County hopes to draw thousands with ‘Gran Fondo’ cycling event
ADDISON COUNTY — It was just two years ago that Yankee magazine heralded Addison County for providing the best road biking experience in New England. It’s an accolade that comes as no surprise to local cyclists, who now want the rest of the world to come see what it has been missing.
To that end, local organizers are busy planning a major, annual cycling event that could draw thousands of people to Addison County to bike, shop and eat … and perhaps some day relocate their households and businesses.
Economic development officials and recreation enthusiasts from throughout the county are busy organizing a local Gran Fondo — an Italian term that loosely translates as “big ride.” Gran Fondos offer cyclists a choice of course distance options in which to challenge themselves and/or compete against friends or teammates, then meet at a common area for a big celebration. Gran Fondos have exploded in popularity in Europe and have been catching on in the United States, as well.
“It occurred to me that (a Gran Fondo) would be a good way to showcase something we have here in Addison County that’s better than anywhere else,” longtime Sports Illustrated writer and Cornwall resident Alex Wolff said of the cycling experience in our region.
It would be Vermont’s first Gran Fondo.
“If it is going to be in Vermont, it might as well be in the part of Vermont considered to be the best place for it,” Wolff said.
Wolff, of course, has covered cycling on many continents and has seen the excitement the sport generates across many demographics in other nations. While Addison County is home to the annual “Tour de Farms” and Kelly Brush Century Ride, Wolff and like-minded folks believe the county — with its rolling green hills, stunning bucolic scenery and challenging mountain inclines — can offer an even grander stage for folks of all abilities who love to travel on two wheels. Bikers already informally flock to the county in decent numbers to travel county roads and take on the steep and challenging Middlebury, Lincoln, Brandon and Appalachian gap rides.
“For years, I’ve thought it would be great to attract people up here for something like this,” said Willem Jewett, a Democratic state representative from Ripton and a cycling enthusiast. “I would love to showcase the entire county.”
Jewett and his family this past summer spent some time in Europe, where they became familiar with a Gran Fondo in the French Alps that draws around 8,000 people. While Addison County’s version is not expected to approach that level, it could become a signature regional event, Jewett said. He imagines bikers appreciating all the county has to offer, including its town centers, scenic roadways, covered bridges and agricultural heritage.
And the Gran Fondo would pay some big economic dividends. Visiting cyclists would need places to stay, supplies and food, among other things.
“From a tourism standpoint, it is untapped potential,” Jewett said.
That potential hasn’t been lost on the folks who specialize in bringing people to local stores, inns and eateries. The Better Middlebury Partnership (BMP), Addison County Chamber of Commerce and related commerce organizations in Bristol and Vergennes have hopped on board for the Addison County Gran Fondo. All can have input on a Gran Fondo organizing committee that is laying the foundation for an inaugural event that could be held as soon as next June, according to BMP President Ben Wilson.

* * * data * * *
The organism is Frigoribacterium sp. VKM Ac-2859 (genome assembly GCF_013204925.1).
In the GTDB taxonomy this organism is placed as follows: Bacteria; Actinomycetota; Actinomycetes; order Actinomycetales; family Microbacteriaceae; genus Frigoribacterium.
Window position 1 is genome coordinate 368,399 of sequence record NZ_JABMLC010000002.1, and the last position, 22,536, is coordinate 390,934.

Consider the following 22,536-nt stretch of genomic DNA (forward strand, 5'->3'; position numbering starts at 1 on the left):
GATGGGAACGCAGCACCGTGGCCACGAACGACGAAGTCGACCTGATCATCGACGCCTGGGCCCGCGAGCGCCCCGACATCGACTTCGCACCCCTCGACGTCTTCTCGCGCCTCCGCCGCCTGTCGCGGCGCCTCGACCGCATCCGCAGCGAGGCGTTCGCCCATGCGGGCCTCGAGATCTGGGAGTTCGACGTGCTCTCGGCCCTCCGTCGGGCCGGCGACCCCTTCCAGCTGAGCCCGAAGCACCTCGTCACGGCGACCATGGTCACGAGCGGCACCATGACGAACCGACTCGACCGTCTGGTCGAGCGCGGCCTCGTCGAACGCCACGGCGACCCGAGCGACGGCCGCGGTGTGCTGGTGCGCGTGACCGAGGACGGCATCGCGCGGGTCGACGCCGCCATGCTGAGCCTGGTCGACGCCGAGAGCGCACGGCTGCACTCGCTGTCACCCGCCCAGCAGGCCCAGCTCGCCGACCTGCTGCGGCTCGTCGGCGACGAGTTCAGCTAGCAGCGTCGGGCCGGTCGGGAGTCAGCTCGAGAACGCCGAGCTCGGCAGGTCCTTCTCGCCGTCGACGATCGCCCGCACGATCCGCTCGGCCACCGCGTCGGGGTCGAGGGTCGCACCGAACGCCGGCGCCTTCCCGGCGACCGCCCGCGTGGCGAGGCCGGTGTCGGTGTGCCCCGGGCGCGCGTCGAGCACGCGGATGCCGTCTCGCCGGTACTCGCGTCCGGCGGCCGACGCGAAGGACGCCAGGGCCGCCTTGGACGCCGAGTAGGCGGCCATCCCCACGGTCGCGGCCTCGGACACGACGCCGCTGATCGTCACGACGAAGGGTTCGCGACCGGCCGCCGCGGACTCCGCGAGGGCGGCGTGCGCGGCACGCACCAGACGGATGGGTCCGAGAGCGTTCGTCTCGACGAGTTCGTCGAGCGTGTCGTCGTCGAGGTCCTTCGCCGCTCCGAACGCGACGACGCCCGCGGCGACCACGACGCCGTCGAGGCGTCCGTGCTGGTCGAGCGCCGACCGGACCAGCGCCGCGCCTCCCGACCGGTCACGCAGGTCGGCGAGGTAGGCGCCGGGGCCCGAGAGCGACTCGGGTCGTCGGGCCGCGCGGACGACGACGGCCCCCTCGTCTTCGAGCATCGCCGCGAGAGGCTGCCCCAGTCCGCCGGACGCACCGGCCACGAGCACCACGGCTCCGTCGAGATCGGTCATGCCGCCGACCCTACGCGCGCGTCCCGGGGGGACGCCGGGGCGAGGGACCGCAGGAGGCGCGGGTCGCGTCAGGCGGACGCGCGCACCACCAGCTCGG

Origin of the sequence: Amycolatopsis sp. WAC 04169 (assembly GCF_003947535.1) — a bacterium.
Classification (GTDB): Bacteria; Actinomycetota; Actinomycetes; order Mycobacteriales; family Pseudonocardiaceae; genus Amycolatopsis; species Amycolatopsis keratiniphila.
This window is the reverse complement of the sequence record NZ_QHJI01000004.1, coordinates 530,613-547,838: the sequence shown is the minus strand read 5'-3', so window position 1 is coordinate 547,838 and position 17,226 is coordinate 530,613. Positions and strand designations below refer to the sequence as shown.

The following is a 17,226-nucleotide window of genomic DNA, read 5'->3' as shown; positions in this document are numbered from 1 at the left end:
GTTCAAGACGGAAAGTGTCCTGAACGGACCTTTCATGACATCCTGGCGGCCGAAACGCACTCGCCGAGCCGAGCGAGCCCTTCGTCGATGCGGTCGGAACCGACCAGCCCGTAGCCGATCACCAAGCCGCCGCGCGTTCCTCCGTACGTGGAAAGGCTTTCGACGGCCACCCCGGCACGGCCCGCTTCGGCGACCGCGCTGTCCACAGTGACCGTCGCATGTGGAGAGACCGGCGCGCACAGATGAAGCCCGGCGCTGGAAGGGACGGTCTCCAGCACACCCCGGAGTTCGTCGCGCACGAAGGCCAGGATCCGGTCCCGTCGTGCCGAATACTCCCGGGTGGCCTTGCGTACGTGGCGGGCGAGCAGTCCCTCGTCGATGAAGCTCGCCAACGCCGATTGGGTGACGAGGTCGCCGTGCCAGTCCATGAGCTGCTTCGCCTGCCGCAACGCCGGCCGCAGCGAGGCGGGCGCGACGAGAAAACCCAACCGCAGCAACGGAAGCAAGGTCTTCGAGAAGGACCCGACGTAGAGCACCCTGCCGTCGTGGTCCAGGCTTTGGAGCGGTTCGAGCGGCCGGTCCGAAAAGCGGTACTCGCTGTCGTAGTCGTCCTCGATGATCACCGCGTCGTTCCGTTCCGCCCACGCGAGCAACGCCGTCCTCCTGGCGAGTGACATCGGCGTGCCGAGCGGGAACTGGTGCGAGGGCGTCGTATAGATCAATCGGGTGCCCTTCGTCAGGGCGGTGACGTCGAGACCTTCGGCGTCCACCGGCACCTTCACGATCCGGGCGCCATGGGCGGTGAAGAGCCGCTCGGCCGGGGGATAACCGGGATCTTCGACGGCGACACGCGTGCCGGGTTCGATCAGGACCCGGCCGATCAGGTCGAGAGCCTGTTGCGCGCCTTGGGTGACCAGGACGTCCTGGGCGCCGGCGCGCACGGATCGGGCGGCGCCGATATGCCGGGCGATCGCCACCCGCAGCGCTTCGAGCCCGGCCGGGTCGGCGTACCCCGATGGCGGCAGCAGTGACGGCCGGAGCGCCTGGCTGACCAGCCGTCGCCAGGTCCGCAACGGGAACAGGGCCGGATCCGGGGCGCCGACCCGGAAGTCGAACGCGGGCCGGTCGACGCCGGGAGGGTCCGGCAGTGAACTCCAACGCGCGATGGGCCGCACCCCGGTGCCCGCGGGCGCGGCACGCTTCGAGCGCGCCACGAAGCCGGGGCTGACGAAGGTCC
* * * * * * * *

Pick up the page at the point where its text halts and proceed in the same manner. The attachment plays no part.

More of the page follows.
“It’s very early in the planning stages,” Wilson stressed. “People are very excited about it.”
The committee has been talking in terms of an event that could feature three distances — 33 miles, 66 miles and 100 miles. Cyclists would pay an entry fee and choose the distance that best suits their ability. Again, the emphasis would not be on winning a race, but about measuring one’s personal endurance and performance while enjoying the sights and everything else the county has to offer.
At the end of their respective treks, participants would converge at a common location for a local event — perhaps a local foods fair featuring Addison County’s farm-fresh products, along with entertainment.
Mike Hussey is director of Middlebury College’s Rikert Ski Touring Center, a Ripton resident and avid biker. He is working with others to map out potential Gran Fondo routes.
“It’s important that we raise our flag here and show what makes us who we are,” Hussey said. “I’m really looking forward to working on this and bringing people in.”
Organizers will soon establish an Addison County Gran Fondo website and recruit volunteers to help stage the event, which among other things will need cooperation from public safety organizations and the leaders of the communities through which the sea of cyclists would pass. Wilson acknowledged that hiring a paid staffer might be warranted if the Gran Fondo proves as successful as many believe it would be.
“Within the next few weeks, we will have a better sense of the timing and organizational (structure) … and create an LLC to handle it,” Wilson said. “We will stake out our turf in the next month.”
Looking into the future, the Gran Fondo could become a big factor in introducing the county to a new generation of residents. Some of those who come on bikes might return with moving vans after becoming enamored with the area, perhaps bringing with them new jobs and businesses, organizers said. The BMP has already been recruiting telecommuters, and Hussey believes some cyclists might return to the area during the winter to try cross-country skiing or downhill runs at the Snow Bowl.
But organizers agreed that it will be essential to stage a solid first-time Gran Fondo to demonstrate Addison County is ready for the big spotlight.
“If it’s well run, it will grow quickly,” Hussey said.
Reporter John Flowers is at email@example.com.
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